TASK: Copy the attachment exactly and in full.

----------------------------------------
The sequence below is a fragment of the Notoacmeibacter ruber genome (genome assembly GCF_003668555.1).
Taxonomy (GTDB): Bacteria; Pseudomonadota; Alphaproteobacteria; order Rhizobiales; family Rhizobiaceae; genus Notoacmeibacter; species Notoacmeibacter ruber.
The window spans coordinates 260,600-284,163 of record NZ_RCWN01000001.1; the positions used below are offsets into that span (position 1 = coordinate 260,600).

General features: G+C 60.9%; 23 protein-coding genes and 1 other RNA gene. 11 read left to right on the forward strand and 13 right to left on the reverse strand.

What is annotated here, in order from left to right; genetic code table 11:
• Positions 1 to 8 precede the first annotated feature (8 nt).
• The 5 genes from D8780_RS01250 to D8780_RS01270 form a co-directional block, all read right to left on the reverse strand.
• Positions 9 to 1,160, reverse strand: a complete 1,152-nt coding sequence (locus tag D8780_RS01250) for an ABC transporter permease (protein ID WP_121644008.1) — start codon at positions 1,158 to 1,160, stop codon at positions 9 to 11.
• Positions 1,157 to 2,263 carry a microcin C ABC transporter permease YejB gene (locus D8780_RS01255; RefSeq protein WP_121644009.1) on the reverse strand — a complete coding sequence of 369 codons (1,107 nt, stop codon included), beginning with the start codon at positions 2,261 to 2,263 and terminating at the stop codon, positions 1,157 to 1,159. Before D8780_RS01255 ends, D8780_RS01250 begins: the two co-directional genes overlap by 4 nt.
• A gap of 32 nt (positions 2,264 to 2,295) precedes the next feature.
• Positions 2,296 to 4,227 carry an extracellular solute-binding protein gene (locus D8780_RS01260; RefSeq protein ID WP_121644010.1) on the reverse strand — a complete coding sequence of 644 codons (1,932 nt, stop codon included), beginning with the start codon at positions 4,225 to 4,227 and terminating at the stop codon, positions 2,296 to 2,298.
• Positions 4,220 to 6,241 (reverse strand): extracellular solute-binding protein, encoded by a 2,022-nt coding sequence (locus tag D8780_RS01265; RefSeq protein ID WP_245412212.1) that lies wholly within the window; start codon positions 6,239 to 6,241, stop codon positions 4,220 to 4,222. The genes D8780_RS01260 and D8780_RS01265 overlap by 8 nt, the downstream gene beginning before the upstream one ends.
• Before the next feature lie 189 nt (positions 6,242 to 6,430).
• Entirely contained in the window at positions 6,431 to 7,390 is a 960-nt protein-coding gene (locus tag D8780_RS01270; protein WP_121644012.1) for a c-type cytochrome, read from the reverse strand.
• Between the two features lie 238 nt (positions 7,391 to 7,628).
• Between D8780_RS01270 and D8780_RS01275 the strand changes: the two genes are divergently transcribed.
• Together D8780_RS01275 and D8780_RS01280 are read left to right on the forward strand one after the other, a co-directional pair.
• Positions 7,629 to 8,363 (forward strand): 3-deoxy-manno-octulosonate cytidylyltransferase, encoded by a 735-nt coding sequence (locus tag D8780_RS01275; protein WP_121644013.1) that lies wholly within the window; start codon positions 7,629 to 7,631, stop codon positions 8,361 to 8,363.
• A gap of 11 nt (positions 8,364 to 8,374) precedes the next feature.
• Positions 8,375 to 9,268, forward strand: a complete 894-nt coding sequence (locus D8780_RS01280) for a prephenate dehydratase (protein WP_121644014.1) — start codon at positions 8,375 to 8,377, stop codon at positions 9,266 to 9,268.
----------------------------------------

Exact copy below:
The sequence below is a fragment of the Notoacmeibacter ruber genome (genome assembly GCF_003668555.1).
Taxonomy (GTDB): Bacteria; Pseudomonadota; Alphaproteobacteria; order Rhizobiales; family Rhizobiaceae; genus Notoacmeibacter; species Notoacmeibacter ruber.
The window spans coordinates 260,600-284,163 of record NZ_RCWN01000001.1; the positions used below are offsets into that span (position 1 = coordinate 260,600).

General features: G+C 60.9%; 23 protein-coding genes and 1 other RNA gene. 11 read left to right on the forward strand and 13 right to left on the reverse strand.

What is annotated here, in order from left to right; genetic code table 11:
• Positions 1 to 8 precede the first annotated feature (8 nt).
• The 5 genes from D8780_RS01250 to D8780_RS01270 form a co-directional block, all read right to left on the reverse strand.
• Positions 9 to 1,160, reverse strand: a complete 1,152-nt coding sequence (locus tag D8780_RS01250) for an ABC transporter permease (protein ID WP_121644008.1) — start codon at positions 1,158 to 1,160, stop codon at positions 9 to 11.
• Positions 1,157 to 2,263 carry a microcin C ABC transporter permease YejB gene (locus D8780_RS01255; RefSeq protein WP_121644009.1) on the reverse strand — a complete coding sequence of 369 codons (1,107 nt, stop codon included), beginning with the start codon at positions 2,261 to 2,263 and terminating at the stop codon, positions 1,157 to 1,159. Before D8780_RS01255 ends, D8780_RS01250 begins: the two co-directional genes overlap by 4 nt.
• A gap of 32 nt (positions 2,264 to 2,295) precedes the next feature.
• Positions 2,296 to 4,227 carry an extracellular solute-binding protein gene (locus D8780_RS01260; RefSeq protein ID WP_121644010.1) on the reverse strand — a complete coding sequence of 644 codons (1,932 nt, stop codon included), beginning with the start codon at positions 4,225 to 4,227 and terminating at the stop codon, positions 2,296 to 2,298.
• Positions 4,220 to 6,241 (reverse strand): extracellular solute-binding protein, encoded by a 2,022-nt coding sequence (locus tag D8780_RS01265; RefSeq protein ID WP_245412212.1) that lies wholly within the window; start codon positions 6,239 to 6,241, stop codon positions 4,220 to 4,222. The genes D8780_RS01260 and D8780_RS01265 overlap by 8 nt, the downstream gene beginning before the upstream one ends.
• Before the next feature lie 189 nt (positions 6,242 to 6,430).
• Entirely contained in the window at positions 6,431 to 7,390 is a 960-nt protein-coding gene (locus tag D8780_RS01270; protein WP_121644012.1) for a c-type cytochrome, read from the reverse strand.
• Between the two features lie 238 nt (positions 7,391 to 7,628).
• Between D8780_RS01270 and D8780_RS01275 the strand changes: the two genes are divergently transcribed.
• Together D8780_RS01275 and D8780_RS01280 are read left to right on the forward strand one after the other, a co-directional pair.
• Positions 7,629 to 8,363 (forward strand): 3-deoxy-manno-octulosonate cytidylyltransferase, encoded by a 735-nt coding sequence (locus tag D8780_RS01275; protein WP_121644013.1) that lies wholly within the window; start codon positions 7,629 to 7,631, stop codon positions 8,361 to 8,363.
• A gap of 11 nt (positions 8,364 to 8,374) precedes the next feature.
• Positions 8,375 to 9,268, forward strand: a complete 894-nt coding sequence (locus D8780_RS01280) for a prephenate dehydratase (protein WP_121644014.1) — start codon at positions 8,375 to 8,377, stop codon at positions 9,266 to 9,268.